The real trial in Iraq centers on whether the Bush team and its neocon/Zionist supporters will risk losing control of both Iraqi oil and a dominant military position in the region. It is obvious they believe they can lose both by letting the Iraqis themselves decide what they want and what form of government they want to obtain it. Viewed in this light, it is not American democracy that is on trial in Iraq, but American leadership intentions and the integrity of the Bush team.
There are two possible outcomes on the table: If the American players in Iraq insist on one that curtails Iraqi control of their country, democracy will lose in the Middle East and elsewhere by default, no matter how the situation is explained. On the other hand, if American players are prepared to support creation of a genuinely independent Iraqi government and to work out ways of doing business with it, democracy will be vindicated in many minds everywhere.
The global challenges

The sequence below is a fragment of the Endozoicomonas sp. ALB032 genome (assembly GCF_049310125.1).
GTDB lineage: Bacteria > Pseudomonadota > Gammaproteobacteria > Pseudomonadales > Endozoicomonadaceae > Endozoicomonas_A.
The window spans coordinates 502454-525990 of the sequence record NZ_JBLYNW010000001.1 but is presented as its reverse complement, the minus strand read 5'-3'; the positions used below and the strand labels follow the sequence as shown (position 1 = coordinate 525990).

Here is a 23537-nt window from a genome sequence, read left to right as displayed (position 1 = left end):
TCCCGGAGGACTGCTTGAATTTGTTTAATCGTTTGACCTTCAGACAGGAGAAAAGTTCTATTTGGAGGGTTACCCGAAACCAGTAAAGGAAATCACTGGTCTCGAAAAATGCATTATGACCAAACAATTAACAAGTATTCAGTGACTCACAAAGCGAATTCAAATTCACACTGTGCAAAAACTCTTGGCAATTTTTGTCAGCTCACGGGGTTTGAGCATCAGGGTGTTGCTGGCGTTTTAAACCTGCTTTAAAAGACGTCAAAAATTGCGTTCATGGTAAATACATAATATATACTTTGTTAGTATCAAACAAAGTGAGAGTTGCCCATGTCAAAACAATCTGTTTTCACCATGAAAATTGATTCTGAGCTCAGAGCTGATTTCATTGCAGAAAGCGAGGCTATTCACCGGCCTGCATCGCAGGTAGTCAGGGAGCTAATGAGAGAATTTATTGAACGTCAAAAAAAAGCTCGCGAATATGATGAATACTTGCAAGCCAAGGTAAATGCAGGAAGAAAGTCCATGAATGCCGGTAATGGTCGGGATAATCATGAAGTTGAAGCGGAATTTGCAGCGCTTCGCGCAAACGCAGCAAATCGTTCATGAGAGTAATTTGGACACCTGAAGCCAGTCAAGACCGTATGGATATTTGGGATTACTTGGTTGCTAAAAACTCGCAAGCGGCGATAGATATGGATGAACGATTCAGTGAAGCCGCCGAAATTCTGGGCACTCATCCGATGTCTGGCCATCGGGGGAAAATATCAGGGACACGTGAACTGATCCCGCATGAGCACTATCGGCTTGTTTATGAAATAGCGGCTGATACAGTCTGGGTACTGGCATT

On a global scale, the vindication of American democracy depends on how US leaders decide to deal with the growing scarcities of key resources. That means not only how they deal with the major resource supplier countries such as Iraq; it also means how US leaders, both business and government, will agree to deal with the allocation of scarce resources among potential users. The PNAC approach is preemptive in its intent and in the anticipated organization of the United States to deal with this future.
The formula is pure, old fashioned "beggar thy neighbor" economics, enforced by superpower military dominance and implemented with superior buying power, granted, with borrowed money. Acceptance of this formula by the world financial community is probably the key item on the Paul Wolfowitz agenda as the new head of the World Bank. Its key elements are high materials prices, low wages, and burgeoning American debt. That formula attracts resources and wealth to the rich, while delegating low income and poverty to the poor, and scaring the daylights out of people who carry the debt. It avoids any concept of equity, and it will place the United States increasingly at odds with the rest of the world, as well as increasingly at risk of economic failure.